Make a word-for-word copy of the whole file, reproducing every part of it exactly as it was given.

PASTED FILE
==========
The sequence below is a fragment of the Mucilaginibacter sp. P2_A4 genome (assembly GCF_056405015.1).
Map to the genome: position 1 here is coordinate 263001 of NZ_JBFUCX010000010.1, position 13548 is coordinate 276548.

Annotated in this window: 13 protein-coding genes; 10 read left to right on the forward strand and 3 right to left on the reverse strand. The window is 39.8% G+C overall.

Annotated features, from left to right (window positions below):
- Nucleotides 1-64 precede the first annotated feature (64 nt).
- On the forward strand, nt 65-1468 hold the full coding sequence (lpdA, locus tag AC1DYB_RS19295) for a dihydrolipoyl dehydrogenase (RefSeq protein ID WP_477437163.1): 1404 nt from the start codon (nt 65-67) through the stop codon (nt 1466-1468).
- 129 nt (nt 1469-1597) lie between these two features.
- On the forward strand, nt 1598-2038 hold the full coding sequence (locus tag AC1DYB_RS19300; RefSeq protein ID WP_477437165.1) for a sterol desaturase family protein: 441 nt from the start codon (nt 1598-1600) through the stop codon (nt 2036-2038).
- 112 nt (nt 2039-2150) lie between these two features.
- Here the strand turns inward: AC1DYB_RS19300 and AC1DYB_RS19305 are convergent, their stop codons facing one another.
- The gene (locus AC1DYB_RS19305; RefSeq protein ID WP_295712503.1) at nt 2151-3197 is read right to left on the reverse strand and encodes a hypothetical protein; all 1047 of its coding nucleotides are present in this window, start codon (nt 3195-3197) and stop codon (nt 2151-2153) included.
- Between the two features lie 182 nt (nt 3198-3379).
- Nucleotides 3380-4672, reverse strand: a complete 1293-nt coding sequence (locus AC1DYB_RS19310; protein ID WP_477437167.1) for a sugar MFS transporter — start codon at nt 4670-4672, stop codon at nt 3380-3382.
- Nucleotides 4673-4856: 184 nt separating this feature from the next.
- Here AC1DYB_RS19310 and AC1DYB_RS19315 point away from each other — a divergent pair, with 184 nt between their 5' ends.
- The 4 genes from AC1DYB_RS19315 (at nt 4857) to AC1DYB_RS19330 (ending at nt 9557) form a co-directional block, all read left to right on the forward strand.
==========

The sequence below is a fragment of the Mucilaginibacter sp. P2_A4 genome (assembly GCF_056405015.1).
Map to the genome: position 1 here is coordinate 263001 of NZ_JBFUCX010000010.1, position 13548 is coordinate 276548.

Annotated in this window: 13 protein-coding genes; 10 read left to right on the forward strand and 3 right to left on the reverse strand. The window is 39.8% G+C overall.

Annotated features, from left to right (window positions below):
- Nucleotides 1-64 precede the first annotated feature (64 nt).
- On the forward strand, nt 65-1468 hold the full coding sequence (lpdA, locus tag AC1DYB_RS19295) for a dihydrolipoyl dehydrogenase (RefSeq protein ID WP_477437163.1): 1404 nt from the start codon (nt 65-67) through the stop codon (nt 1466-1468).
- 129 nt (nt 1469-1597) lie between these two features.
- On the forward strand, nt 1598-2038 hold the full coding sequence (locus tag AC1DYB_RS19300; RefSeq protein ID WP_477437165.1) for a sterol desaturase family protein: 441 nt from the start codon (nt 1598-1600) through the stop codon (nt 2036-2038).
- 112 nt (nt 2039-2150) lie between these two features.
- Here the strand turns inward: AC1DYB_RS19300 and AC1DYB_RS19305 are convergent, their stop codons facing one another.
- The gene (locus AC1DYB_RS19305; RefSeq protein ID WP_295712503.1) at nt 2151-3197 is read right to left on the reverse strand and encodes a hypothetical protein; all 1047 of its coding nucleotides are present in this window, start codon (nt 3195-3197) and stop codon (nt 2151-2153) included.
- Between the two features lie 182 nt (nt 3198-3379).
- Nucleotides 3380-4672, reverse strand: a complete 1293-nt coding sequence (locus AC1DYB_RS19310; protein ID WP_477437167.1) for a sugar MFS transporter — start codon at nt 4670-4672, stop codon at nt 3380-3382.
- Nucleotides 4673-4856: 184 nt separating this feature from the next.
- Here AC1DYB_RS19310 and AC1DYB_RS19315 point away from each other — a divergent pair, with 184 nt between their 5' ends.
- The 4 genes from AC1DYB_RS19315 (at nt 4857) to AC1DYB_RS19330 (ending at nt 9557) form a co-directional block, all read left to right on the forward strand.